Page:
The helm chair in accordance with the present invention is also provided with other elements which are conventional for chairs and therefore are not described in detail.
The invention is not limited to the details shown, since various modifications and structural changes are possible without departing in any way from the spirit of the present invention.
What is desired to be protected by Letters Patent is set forth in particular in the appended claims.
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|U.S. Classification||297/344.1, 297/DIG.1, 297/411.32|
|Cooperative Classification||Y10S297/01, B60N2/0717, B60N3/06, B60N2/4606, B63B29/04, B60N2/146, B63B2029/043|
|European Classification||B60N2/07C7, B60N2/14C, B60N3/06, B60N2/46B, B63B29/04|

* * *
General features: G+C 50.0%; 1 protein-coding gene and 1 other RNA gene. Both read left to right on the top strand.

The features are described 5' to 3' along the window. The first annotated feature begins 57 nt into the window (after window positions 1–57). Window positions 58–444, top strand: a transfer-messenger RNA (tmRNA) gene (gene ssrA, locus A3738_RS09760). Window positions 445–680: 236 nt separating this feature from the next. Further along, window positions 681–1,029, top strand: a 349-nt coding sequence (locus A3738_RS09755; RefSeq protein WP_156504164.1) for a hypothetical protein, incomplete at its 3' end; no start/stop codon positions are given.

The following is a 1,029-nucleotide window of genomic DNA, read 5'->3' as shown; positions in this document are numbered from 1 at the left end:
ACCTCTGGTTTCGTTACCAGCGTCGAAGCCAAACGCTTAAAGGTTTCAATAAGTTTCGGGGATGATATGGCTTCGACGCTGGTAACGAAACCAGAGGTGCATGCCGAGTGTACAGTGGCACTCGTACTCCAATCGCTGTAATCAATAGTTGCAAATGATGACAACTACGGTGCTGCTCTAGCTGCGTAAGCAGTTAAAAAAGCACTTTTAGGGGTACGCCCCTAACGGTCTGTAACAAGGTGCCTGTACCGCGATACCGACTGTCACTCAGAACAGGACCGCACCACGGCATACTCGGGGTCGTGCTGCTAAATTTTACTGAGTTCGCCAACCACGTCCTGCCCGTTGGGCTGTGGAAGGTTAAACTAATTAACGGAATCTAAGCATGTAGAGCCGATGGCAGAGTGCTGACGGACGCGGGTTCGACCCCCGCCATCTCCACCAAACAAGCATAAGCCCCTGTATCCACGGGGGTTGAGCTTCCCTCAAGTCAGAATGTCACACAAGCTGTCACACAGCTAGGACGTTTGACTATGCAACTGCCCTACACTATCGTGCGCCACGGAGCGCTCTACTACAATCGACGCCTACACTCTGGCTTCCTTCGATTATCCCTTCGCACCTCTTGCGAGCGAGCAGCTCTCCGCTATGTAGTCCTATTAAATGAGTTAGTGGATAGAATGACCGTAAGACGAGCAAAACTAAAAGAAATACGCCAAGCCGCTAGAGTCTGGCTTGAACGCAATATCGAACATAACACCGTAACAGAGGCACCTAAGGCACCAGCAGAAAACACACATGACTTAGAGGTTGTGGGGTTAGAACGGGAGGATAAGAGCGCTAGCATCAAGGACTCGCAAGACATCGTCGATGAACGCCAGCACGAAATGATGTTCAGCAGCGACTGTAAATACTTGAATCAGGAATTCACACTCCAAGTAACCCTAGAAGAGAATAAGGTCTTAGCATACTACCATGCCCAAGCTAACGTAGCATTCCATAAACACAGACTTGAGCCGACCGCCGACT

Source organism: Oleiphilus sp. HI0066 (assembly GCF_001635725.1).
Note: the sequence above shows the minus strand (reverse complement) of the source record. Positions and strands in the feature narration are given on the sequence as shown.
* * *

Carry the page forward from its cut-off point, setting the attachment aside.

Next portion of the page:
|Jan 16, 1992||AS||Assignment|
Owner name: STIDD SYSTEMS, INC.
Free format text: LICENSE;ASSIGNOR:STIDD, ROBERT;REEL/FRAME:006017/0033
Effective date: 19911030
|Sep 27, 1993||AS||Assignment|
Owner name: NORTH FORK BANK, NEW YORK
Free format text: SECURITY INTEREST;ASSIGNOR:STIDD SYSTEMS, INC.;REEL/FRAME:006712/0223
Effective date: 19930922
|Jun 4, 1996||FPAY||Fee payment|
Year of fee payment: 4
|Nov 29, 1996||AS||Assignment|
Owner name: STIDD SYSTEMS, INC., NEW YORK
Free format text: ASSIGNMENT OF ASSIGNORS INTEREST;ASSIGNOR:STIDD, ROBERT;REEL/FRAME:008246/0447
Effective date: 19961115
|Jun 13, 2000||FPAY||Fee payment|
Year of fee payment: 8
|Jun 2, 2004||FPAY||Fee payment|
Year of fee payment: 12